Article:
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CIPD say migrant labour is essential

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Chartered Institute of Personnel and Development (CIPD) quarterly indicators say that restrictions on immigration could hinder UK firms; the warning has been supported by Ram Gidoomal, chair of the Employability Forum who has denounced calls for a migration halt as ‘nonsense’.

According to the HR professional body, employers are avoiding the upwards pressure for wage increases by choosing to invest in training and development as a means of hanging on to key staff while recruiting from a pool of migrant labour.

The CIPD’s latest Human Resources Quarterly Trends and Indicators Survey, shows that for the first time this year there is a slight easing of the labour market.

The 17% positive balance of employers expecting to employ more staff by autumn 2005 over those expecting to employ fewer is the lowest recorded in the CIPD’s quarterly survey in 2004.

Of the 1,455 employers surveyed, over half (52%) said they expect to recruit over the autumn period. Just under half (48%) predict they will experience difficulties in filling vacancies while of the quarter of respondents who said they would be conducting a pay review in the autumn, 41% said they expect no increase in average pay levels while 36% who do expect to raise pay will do so by between 2% and 4%.

Dr John Philpott, CIPD Chief Economist, said:

“Skills shortages are forcing employers overseas as they struggle to fill vacancies. This puts the heated political debate about immigration into perspective. If rules are tightened in an arbitrary way, employers across business and government could suffer.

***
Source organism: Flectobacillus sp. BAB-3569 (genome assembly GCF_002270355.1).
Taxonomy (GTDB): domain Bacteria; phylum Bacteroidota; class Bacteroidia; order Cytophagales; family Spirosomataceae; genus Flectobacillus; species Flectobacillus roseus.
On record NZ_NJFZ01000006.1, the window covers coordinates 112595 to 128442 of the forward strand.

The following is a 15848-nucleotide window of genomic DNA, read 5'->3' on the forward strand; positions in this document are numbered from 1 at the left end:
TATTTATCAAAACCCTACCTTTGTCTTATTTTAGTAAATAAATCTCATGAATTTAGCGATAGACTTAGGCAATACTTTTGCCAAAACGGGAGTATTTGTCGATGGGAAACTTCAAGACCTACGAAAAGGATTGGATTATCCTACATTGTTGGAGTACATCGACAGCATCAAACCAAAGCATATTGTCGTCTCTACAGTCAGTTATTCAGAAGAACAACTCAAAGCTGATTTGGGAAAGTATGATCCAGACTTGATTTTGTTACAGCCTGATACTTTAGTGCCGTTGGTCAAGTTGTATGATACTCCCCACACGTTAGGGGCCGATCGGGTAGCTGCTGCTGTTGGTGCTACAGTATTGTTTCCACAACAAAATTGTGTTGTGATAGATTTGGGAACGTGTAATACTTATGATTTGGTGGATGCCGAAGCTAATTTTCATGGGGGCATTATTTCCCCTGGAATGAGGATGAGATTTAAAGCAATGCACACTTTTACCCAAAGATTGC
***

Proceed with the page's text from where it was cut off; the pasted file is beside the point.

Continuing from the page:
“It is interesting to note that the majority of employers are using migrant labour to fill vacancies requiring professional and technical skills, and are offering permanent contracts – against a common perception of low-skill, low-paid and casual jobs for migrant workers.”

Recruitment difficulties are pushing almost one in three employers (28%) overseas to source workers. Professional vacancies were cited by 38% of respondents as most difficult to fill, closely followed by skilled trade vacancies (14%).

Regional variations were found to exist in approaches to plugging the vacancies gap. Just under half (45%) of respondents in London said they would recruit from abroad while only 13% in the North East were prepared to go overseas to find workers.

Differentials were also found between the private and public sector. Thirty-four per cent of public sector employers are planning to recruit from overseas with only 27% of private companies saying they would do the same.

In good news for migrant workers, the survey shows that the majority of employers (75%) are prepared to offer permanent contracts.

Ram Gidoomal told Radio Five Live:

“It is just nonsense when people start saying that we have got to stop all migration – it just doesn’t make sense.

“Across the spectrum we are seeing migrant labour not as the problem or the solution but as an option, one of the many levers open to business in a fast-changing world where there is competition for talent.”

“Migration has been with us for centuries past and it is here to stay.”

While employers look to migrant workers to fill professional (45%) and technical skills (22%) the government is faced with balancing the need to plug the skills gap not only in these areas but in schools and the health service against their election pledge to put an annual limit on the number of people allowed to come to the UK from overseas.

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Annie Hayes

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